China’s pork imports are poised to hit an even higher record than had been expected this year, and soar a further 40% in 2020 - as African swine fever drives the country’s swine herd to the smallest since 1983.
The US Department of Agriculture’s Beijing bureau forecast China’s pork imports rising by 1.0m tonnes to 2.50m tonnes in calendar 2019.
That compares with an official USDA forecast of 2.20m tonnes, which would only narrowly beat the current record of 2.18m tonnes set three years ago.
While China’s pork imports had proved slower than expected early in 2019, this reflected factors such as the amount of the meat in cold stores, thanks to an accelerated slaughter in the face of the African swine fever (ASF) epidemic, and in bonded warehouses on hopes of a removal of tariffs on imports from the US.
“Despite the slow start to the year, imports are expected to pick up in the latter half of 2019,” the bureau said, adding that the “lion’s share” of the 2.50m tonnes in shipments forecast “are expected to ship during the last three months”
Smallest herd since 1983
In 2020, imports will grow even further, to 3.50m tonnes – equivalent to 40% of world shipments at this year’s levels – “as domestic supplies are unable to meet” Chinese demand for pork, even though this is on a declining trend, thanks to “unfounded” food safety concerns over ASF.
While forecasting some efforts by Chinese producers at herd rebuilding “throughout 2020, the overall pig crop and the available pigs for slaughtering will continue to be constrained”.
Indeed, the bureau forecast the Chinese pig herd ending 2020 at 306.1m head – the lowest in 37 years, and down by 34.0m head year on year.
This after a 2019 in which the herd was seen shrinking by 88.0m head, or 21% - twice the rate currently forecast by the USDA itself.
‘Widespread, uncontrolled ASF’
“Due to the massive size and density of China’s swine herd and the wide geographic spread of the disease, the animal health risk presented by ASF in China is unprecedented,” the bureau said, noting “widespread, uncontrolled ASF persistence in China”.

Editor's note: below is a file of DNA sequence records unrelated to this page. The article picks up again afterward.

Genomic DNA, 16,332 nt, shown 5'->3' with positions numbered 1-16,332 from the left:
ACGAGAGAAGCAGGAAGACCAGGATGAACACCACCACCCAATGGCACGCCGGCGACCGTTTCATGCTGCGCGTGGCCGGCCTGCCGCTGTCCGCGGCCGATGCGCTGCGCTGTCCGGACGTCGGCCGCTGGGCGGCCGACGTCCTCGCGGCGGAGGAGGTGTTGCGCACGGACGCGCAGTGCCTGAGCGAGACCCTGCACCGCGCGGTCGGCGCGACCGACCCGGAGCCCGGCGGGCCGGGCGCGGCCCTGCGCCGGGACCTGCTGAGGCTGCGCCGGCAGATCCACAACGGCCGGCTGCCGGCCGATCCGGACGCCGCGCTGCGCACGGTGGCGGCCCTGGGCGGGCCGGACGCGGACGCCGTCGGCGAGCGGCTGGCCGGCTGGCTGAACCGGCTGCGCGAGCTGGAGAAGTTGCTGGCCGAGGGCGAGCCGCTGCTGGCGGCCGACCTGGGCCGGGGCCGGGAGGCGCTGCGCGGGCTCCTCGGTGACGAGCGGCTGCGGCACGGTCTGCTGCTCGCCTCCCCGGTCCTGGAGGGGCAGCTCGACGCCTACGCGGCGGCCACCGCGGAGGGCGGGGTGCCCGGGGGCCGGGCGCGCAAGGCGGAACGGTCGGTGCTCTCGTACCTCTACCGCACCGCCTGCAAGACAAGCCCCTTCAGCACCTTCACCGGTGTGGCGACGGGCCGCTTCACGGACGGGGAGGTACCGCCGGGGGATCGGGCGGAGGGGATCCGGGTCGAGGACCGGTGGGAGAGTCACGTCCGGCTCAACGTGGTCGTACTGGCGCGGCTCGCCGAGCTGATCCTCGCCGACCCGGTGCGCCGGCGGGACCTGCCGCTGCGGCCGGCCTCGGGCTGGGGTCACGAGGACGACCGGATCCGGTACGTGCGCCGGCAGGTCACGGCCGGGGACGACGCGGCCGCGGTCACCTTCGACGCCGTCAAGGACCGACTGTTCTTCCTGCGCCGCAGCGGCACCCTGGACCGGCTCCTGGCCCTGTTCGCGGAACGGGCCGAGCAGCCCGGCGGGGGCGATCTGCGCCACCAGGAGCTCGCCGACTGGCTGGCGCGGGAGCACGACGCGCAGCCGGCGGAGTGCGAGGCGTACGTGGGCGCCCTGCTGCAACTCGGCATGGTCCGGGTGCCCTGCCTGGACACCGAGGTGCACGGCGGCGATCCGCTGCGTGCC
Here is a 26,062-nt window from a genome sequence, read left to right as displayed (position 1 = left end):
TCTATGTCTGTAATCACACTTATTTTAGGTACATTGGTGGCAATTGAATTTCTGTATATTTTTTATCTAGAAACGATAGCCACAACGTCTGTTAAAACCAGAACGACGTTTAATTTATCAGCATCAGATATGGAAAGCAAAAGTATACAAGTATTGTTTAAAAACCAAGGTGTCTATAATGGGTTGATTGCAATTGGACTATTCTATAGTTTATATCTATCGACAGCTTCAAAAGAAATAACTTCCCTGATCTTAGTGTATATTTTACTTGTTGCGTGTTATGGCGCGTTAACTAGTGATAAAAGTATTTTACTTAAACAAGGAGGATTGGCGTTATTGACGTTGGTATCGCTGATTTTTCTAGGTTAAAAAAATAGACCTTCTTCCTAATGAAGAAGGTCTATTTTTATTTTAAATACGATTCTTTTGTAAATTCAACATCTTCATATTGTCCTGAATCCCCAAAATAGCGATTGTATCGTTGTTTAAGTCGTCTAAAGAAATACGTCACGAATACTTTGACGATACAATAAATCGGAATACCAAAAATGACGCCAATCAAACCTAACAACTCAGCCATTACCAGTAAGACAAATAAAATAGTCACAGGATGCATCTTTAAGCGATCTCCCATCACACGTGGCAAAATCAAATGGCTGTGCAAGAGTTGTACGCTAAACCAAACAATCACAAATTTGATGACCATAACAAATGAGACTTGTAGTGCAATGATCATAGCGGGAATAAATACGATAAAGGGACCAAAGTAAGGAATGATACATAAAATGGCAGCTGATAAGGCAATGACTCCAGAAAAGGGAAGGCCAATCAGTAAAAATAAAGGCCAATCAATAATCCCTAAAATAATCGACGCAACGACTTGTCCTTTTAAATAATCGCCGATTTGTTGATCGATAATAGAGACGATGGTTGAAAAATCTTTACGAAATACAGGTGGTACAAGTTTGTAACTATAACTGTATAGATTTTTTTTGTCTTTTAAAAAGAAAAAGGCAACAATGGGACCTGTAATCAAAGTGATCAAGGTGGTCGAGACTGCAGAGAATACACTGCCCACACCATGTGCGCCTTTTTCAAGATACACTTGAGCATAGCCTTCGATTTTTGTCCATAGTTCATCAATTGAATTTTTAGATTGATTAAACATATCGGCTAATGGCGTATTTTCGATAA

“Based on extensive interviews with industry and supported by price dynamics (for live animals and feed), the number of actual outbreaks far exceeds” the total that China’s farm ministry has reported to the World Organization for Animal Health.
Nonetheless, the bureau raised doubts over forecasts from other commentators of up to 70% herd loss this year, saying that these appeared exaggerated.
“Despite reports of much higher losses, multiple interviews across a broad cross-section of the industry, combined with information from the animal feed sector, suggest a measured herd reduction in 2019.”
By comparison, Rabobank, for instance, has estimated a loss of 150m-200m pigs this year "due to ASF".
‘Hoping to strike it rich’
“Drastic reductions in the swine inventory are not supported by feed demand analysis,” the bureau said, standing by ideas of a drop of 8% in overall corn use for feed in China in 2018-19, and of “only” 5% for soymeal.
“In addition, prices for corn and soybeans have remained relatively strong throughout the first six months of 2019, supporting sustained feed demand for hogs.”
Furthermore, the bureau said that “attempts at restocking have already begun”, if largely by small farmers unwilling to “pass up the opportunity” to profit from rising swine prices.
“Several industry experts have compared these small farmers to gamblers, hoping to strike it rich by avoiding ASF” in their renewed herds.